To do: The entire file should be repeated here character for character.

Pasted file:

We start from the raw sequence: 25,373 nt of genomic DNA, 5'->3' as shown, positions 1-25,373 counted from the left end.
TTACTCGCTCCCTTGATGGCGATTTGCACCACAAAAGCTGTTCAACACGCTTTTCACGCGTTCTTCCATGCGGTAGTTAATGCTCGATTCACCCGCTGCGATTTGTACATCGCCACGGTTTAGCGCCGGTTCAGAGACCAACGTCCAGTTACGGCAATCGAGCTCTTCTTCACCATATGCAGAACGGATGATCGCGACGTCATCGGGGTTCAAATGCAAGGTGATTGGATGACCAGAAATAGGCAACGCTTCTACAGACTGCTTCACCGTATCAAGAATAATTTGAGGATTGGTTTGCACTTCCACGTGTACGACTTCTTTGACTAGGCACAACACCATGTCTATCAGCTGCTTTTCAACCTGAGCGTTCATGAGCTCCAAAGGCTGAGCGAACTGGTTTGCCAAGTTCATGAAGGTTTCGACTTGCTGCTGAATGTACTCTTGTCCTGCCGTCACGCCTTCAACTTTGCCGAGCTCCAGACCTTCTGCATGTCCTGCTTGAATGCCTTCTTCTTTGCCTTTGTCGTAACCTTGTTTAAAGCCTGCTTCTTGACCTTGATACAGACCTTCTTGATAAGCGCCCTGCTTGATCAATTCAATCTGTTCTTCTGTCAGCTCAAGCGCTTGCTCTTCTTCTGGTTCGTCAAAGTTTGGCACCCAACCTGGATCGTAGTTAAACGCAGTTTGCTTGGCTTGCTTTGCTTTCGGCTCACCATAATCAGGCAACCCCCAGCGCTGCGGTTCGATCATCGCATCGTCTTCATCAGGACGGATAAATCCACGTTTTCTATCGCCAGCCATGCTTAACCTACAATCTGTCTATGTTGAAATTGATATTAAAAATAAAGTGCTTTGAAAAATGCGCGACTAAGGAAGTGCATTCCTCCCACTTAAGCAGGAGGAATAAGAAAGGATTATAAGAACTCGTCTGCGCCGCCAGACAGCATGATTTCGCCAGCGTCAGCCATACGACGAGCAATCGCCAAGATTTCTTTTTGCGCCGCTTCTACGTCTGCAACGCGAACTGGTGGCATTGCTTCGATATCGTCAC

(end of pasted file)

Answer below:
We start from the raw sequence: 25,373 nt of genomic DNA, 5'->3' as shown, positions 1-25,373 counted from the left end.
TTACTCGCTCCCTTGATGGCGATTTGCACCACAAAAGCTGTTCAACACGCTTTTCACGCGTTCTTCCATGCGGTAGTTAATGCTCGATTCACCCGCTGCGATTTGTACATCGCCACGGTTTAGCGCCGGTTCAGAGACCAACGTCCAGTTACGGCAATCGAGCTCTTCTTCACCATATGCAGAACGGATGATCGCGACGTCATCGGGGTTCAAATGCAAGGTGATTGGATGACCAGAAATAGGCAACGCTTCTACAGACTGCTTCACCGTATCAAGAATAATTTGAGGATTGGTTTGCACTTCCACGTGTACGACTTCTTTGACTAGGCACAACACCATGTCTATCAGCTGCTTTTCAACCTGAGCGTTCATGAGCTCCAAAGGCTGAGCGAACTGGTTTGCCAAGTTCATGAAGGTTTCGACTTGCTGCTGAATGTACTCTTGTCCTGCCGTCACGCCTTCAACTTTGCCGAGCTCCAGACCTTCTGCATGTCCTGCTTGAATGCCTTCTTCTTTGCCTTTGTCGTAACCTTGTTTAAAGCCTGCTTCTTGACCTTGATACAGACCTTCTTGATAAGCGCCCTGCTTGATCAATTCAATCTGTTCTTCTGTCAGCTCAAGCGCTTGCTCTTCTTCTGGTTCGTCAAAGTTTGGCACCCAACCTGGATCGTAGTTAAACGCAGTTTGCTTGGCTTGCTTTGCTTTCGGCTCACCATAATCAGGCAACCCCCAGCGCTGCGGTTCGATCATCGCATCGTCTTCATCAGGACGGATAAATCCACGTTTTCTATCGCCAGCCATGCTTAACCTACAATCTGTCTATGTTGAAATTGATATTAAAAATAAAGTGCTTTGAAAAATGCGCGACTAAGGAAGTGCATTCCTCCCACTTAAGCAGGAGGAATAAGAAAGGATTATAAGAACTCGTCTGCGCCGCCAGACAGCATGATTTCGCCAGCGTCAGCCATACGACGAGCAATCGCCAAGATTTCTTTTTGCGCCGCTTCTACGTCTGCAACGCGAACTGGTGGCATTGCTTCGATATCGTCAC